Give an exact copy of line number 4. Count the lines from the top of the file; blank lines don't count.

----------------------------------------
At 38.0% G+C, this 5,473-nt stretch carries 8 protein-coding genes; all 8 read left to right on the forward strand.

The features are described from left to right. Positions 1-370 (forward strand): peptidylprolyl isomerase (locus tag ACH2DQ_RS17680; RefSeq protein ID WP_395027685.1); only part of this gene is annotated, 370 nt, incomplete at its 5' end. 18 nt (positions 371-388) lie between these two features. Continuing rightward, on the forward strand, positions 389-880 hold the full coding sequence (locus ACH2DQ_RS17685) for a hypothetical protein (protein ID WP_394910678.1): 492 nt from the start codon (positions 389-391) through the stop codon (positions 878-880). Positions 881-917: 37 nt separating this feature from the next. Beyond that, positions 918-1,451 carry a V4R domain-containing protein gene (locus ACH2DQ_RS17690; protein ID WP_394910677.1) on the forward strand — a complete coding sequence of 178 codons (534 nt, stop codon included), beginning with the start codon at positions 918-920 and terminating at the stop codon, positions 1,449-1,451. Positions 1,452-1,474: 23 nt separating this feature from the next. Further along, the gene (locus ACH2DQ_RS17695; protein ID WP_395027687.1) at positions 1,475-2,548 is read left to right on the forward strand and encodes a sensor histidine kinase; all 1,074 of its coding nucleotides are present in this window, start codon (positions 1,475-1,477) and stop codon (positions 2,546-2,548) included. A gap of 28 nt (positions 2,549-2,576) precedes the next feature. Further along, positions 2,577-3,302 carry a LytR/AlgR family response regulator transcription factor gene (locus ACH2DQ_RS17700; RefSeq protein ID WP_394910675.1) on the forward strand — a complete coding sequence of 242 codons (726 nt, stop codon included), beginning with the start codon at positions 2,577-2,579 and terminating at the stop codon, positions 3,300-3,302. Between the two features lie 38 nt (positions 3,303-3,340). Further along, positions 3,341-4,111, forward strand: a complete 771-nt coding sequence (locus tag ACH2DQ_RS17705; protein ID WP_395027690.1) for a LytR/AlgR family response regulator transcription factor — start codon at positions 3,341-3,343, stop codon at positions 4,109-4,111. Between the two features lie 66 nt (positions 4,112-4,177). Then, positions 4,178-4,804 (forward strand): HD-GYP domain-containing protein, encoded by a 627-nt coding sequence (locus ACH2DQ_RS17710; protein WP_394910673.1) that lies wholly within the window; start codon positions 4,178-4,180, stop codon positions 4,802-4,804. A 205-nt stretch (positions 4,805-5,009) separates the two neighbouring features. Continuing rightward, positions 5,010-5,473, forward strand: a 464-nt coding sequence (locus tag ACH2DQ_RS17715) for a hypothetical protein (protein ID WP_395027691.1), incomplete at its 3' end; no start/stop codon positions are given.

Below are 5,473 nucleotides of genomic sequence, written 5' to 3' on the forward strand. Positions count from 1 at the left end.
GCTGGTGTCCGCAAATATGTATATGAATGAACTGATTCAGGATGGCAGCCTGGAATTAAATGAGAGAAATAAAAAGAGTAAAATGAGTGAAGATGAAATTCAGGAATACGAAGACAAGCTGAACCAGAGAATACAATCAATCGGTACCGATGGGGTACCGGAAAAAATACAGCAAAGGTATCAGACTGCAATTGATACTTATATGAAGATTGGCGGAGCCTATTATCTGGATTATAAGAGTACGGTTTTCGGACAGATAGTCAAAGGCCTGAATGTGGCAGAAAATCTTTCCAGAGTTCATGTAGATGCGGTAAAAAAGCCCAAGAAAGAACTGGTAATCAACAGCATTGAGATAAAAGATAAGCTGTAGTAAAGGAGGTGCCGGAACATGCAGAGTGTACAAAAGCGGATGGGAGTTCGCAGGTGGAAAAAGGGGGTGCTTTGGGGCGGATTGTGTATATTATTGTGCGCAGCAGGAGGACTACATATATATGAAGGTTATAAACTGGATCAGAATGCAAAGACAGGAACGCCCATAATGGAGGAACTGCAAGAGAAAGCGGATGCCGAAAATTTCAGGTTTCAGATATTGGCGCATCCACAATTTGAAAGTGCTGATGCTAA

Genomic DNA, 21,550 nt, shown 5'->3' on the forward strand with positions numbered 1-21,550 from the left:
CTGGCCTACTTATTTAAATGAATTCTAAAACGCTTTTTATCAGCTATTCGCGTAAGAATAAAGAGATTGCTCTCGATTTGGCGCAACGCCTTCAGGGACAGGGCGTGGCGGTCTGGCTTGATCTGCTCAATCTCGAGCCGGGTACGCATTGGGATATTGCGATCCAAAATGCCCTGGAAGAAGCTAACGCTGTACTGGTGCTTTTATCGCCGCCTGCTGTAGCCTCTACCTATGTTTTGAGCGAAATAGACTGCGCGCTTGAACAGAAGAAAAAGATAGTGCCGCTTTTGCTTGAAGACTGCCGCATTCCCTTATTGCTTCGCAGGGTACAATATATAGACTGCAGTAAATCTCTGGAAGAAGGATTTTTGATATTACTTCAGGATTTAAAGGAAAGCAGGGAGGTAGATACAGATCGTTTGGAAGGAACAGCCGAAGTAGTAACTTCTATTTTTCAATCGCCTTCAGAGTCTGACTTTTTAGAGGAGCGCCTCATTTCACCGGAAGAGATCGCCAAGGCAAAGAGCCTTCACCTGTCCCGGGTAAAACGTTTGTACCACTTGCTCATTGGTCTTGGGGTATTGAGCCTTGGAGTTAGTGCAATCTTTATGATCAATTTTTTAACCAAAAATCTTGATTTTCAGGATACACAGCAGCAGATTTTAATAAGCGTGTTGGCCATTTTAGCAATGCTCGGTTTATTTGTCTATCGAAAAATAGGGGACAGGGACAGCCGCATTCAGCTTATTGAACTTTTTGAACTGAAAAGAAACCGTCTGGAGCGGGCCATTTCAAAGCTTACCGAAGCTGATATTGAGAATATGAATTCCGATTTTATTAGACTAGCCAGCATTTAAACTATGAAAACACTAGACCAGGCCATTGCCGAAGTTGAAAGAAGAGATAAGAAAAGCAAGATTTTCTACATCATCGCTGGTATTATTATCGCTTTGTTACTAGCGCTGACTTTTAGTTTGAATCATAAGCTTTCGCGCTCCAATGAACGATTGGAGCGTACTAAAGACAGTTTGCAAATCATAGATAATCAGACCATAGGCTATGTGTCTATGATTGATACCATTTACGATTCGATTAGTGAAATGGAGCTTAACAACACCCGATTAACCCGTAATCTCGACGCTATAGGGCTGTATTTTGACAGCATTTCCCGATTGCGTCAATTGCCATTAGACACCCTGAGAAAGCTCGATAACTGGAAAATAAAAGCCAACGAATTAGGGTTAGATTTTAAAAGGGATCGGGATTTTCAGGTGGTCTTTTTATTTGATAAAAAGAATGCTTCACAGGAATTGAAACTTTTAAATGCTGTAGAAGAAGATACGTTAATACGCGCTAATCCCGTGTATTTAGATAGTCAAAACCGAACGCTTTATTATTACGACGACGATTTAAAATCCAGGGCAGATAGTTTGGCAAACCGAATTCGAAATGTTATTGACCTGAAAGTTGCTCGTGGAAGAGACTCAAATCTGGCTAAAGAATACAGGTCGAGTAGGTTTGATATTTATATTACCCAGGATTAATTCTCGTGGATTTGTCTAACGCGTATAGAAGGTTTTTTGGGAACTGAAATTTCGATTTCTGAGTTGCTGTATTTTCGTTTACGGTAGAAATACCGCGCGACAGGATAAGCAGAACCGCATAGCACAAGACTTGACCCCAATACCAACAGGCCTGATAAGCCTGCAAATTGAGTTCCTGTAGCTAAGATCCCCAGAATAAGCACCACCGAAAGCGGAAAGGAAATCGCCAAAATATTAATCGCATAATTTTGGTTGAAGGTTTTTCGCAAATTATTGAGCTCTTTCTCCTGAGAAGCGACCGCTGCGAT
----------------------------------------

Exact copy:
GCTGGTGTCCGCAAATATGTATATGAATGAACTGATTCAGGATGGCAGCCTGGAATTAAATGAGAGAAATAAAAAGAGTAAAATGAGTGAAGATGAAATTCAGGAATACGAAGACAAGCTGAACCAGAGAATACAATCAATCGGTACCGATGGGGTACCGGAAAAAATACAGCAAAGGTATCAGACTGCAATTGATACTTATATGAAGATTGGCGGAGCCTATTATCTGGATTATAAGAGTACGGTTTTCGGACAGATAGTCAAAGGCCTGAATGTGGCAGAAAATCTTTCCAGAGTTCATGTAGATGCGGTAAAAAAGCCCAAGAAAGAACTGGTAATCAACAGCATTGAGATAAAAGATAAGCTGTAGTAAAGGAGGTGCCGGAACATGCAGAGTGTACAAAAGCGGATGGGAGTTCGCAGGTGGAAAAAGGGGGTGCTTTGGGGCGGATTGTGTATATTATTGTGCGCAGCAGGAGGACTACATATATATGAAGGTTATAAACTGGATCAGAATGCAAAGACAGGAACGCCCATAATGGAGGAACTGCAAGAGAAAGCGGATGCCGAAAATTTCAGGTTTCAGATATTGGCGCATCCACAATTTGAAAGTGCTGATGCTAA